Frontal and lateral cephalometry in patients with sleep-disordered breathing

Yehuda Finkelstein, David Wexler, Eran Horowitz, Gilead Berger, Ariela Nachmani, Myra Shapiro-Feinberg, Dov Ophir

Research output: Contribution to journalArticlepeer-review

Abstract

Objectives/Hypothesis: The traditional lateral-view cephalometric analysis is limited because it provides only two-dimensional analysis of the three-dimensional craniofacial structure. The objectives were to analyze lateral and frontal cephalometric radiographs in a series of normal patients and those with varying degrees of sleep-disordered breathing and to define the degrees of narrowing or other unfavorable anatomical changes that might differentiate the patients with sleep-disordered breathing from normal subjects. Study Design: A prospective study of 100 adult patients with sleep-disordered breathing and 60 age-matched normal subjects. Methods: An analysis of the lateral and frontal cephalometric measurements was performed to assess velopharyngeal anatomical features. A comparison was made between the patients' polysomnographic and cephalometric analyses. Results: The compromised cephalometric parameters that may be found in patients with sleep-disordered breathing include acute skull-base and bony nasopharynx angles, inferior hyoid position, thickening of the velum, reduced retrovelar posterior air space along with thickening of the velum, thickening of the posterior pharyngeal wall, and narrowing of the velopharyngeal lumen. Worsening of sleep-disordered breathing was generally associated with increased numbers of compromised cephalometric parameters. As body mass index increases, there is reduced velopharyngeal width, the velum thickness is increased, and the posterior pharyngeal wall thickness is increased. Conclusions: Sleep-disordered breathing is associated with statistically significant changes in a number of cephalometric measurements. Frontal cephalometric analysis adds further information regarding the anatomical assessment of patients with upper airway obstruction, enhancing the traditional lateral cephalometric view.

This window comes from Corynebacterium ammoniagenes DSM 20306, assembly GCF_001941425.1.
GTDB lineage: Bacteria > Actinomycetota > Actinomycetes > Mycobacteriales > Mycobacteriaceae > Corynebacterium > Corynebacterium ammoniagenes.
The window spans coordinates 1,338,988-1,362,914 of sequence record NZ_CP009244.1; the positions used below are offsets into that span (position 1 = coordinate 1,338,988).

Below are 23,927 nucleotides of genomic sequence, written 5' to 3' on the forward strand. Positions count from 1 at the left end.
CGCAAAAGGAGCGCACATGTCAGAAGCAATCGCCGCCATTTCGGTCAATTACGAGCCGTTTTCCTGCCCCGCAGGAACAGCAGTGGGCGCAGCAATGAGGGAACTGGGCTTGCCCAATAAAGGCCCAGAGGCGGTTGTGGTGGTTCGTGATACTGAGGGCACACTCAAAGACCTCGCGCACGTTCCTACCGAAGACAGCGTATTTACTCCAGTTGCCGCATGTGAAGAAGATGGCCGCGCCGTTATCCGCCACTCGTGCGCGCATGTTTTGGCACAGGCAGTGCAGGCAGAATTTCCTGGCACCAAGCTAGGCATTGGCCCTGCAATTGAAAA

Original languageEnglish
Pages (from-to)634-641
Number of pages8
JournalLaryngoscope
Volume111
Issue number4
DOIs
StatePublished - 2001
Externally publishedYes

Keywords

  • Cephalometry
  • Obesity
  • Obstructive sleep apnea
  • Snoring
  • Velopharynx

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